Hopi Pueblo Warrior Maid Katsina Doll or Hé-é-e [SOLD]


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Brian Honyouti (1947 – 2016)

“Hé-é-e or Hé’wuhti may be seen in Powamu celebrations most years, but it is at the Pachavu ceremonies that Hé-é-e is seen in her most impressive appearance.  This kachina is the Warrior Maid, based on the story of a young girl.  Many years ago, tradition says that some Hopis were living outside of the main village, and the mother of this household was putting up her daughter’s hair.  The mother had finished only one side of the hair whorls, the hair on the other side still hanging loosely, when they saw enemies sneaking toward the village.  The daughter snatched up a bow, quiver and arrows from the wall and raced toward the village to warn the people. She then led the defense until the men in the fields could return and rout the enemy.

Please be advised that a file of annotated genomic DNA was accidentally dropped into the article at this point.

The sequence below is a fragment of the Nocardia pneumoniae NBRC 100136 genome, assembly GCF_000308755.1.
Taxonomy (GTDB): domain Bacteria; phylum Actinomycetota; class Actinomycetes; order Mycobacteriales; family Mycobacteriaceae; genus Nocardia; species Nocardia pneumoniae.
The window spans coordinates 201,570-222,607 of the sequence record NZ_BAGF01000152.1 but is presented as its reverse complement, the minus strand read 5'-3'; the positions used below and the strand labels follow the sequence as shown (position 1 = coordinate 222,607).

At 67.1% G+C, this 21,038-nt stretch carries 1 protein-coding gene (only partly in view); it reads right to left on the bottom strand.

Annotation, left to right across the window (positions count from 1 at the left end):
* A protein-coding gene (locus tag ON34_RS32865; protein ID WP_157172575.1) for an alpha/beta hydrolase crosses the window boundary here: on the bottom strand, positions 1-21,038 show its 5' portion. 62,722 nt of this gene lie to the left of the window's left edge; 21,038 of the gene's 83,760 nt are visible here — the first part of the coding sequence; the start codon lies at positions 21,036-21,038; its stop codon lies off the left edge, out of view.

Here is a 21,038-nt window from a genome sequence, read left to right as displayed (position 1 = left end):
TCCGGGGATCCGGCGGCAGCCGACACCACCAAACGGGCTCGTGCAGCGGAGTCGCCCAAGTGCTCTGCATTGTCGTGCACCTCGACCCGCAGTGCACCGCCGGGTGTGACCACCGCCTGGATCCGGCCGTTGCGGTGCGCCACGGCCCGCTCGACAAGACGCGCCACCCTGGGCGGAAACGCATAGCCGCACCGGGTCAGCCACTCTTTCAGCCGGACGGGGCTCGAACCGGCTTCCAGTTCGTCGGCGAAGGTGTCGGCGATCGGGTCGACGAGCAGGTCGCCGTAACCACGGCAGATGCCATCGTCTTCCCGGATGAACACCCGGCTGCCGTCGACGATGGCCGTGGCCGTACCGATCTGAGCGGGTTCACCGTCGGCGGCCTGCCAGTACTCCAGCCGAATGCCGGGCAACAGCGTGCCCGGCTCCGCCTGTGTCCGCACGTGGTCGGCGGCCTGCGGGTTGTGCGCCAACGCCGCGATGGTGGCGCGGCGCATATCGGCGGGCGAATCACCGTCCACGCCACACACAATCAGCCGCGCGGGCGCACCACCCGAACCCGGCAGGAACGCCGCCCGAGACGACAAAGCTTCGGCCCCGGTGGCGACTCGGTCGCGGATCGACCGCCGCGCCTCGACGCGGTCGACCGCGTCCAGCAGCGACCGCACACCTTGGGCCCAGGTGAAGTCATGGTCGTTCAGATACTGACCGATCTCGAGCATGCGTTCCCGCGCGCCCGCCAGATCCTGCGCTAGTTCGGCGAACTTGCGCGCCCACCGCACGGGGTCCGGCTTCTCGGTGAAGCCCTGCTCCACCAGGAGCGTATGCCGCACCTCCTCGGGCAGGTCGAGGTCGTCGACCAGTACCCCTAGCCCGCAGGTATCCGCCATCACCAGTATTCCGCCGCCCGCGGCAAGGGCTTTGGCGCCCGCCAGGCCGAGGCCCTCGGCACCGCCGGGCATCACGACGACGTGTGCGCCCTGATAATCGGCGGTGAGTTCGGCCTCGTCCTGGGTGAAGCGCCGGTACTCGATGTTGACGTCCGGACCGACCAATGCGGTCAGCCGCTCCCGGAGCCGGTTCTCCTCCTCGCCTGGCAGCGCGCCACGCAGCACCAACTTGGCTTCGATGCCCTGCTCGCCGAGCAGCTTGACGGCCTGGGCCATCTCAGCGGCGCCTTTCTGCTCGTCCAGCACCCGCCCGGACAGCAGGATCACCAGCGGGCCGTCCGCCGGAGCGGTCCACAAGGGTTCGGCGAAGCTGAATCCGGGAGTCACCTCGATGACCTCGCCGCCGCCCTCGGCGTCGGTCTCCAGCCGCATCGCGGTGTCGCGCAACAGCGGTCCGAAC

Brian Honyouti (1947-Present) signature - hallmark

“She has been personated ever since as a kachina and always appears with her hair partially up on one side and hanging down on the other.  On the back of her head she wears an artificial scalp lock, and she carries the weapons she snatched up so long ago.  She still guards the village.  During Pachavu times she gives the signal that drives everyone indoors when certain ceremonies must be performed out in the open.  And it is she who leads the horde of hooting, jangling, threatening kachinas along the line of procession into the village in the final moments of the ceremony of Pachavu.”  - Wright 1973

As usual, Brian Honyouti, from Hopi Pueblo, presented this doll as a one-piece carving, with the hand-held items and possibly the pair of feathers on the head being added.  Brian was one of the best carvers on the reservation and had been for several decades.  This is an excellent example of his very fine carving of a doll in a smaller scale.


Condition: original condition

ReferenceKachinas: a Hopi Artist’s Documentary by Barton Wright with original paintings by Cliff Bahnimptewa.  This book is currently not available from Adobe Gallery. 

Provenance: from the collection of a family from New York who purchased it in the 1990s.

Close up view of the face of this kachina.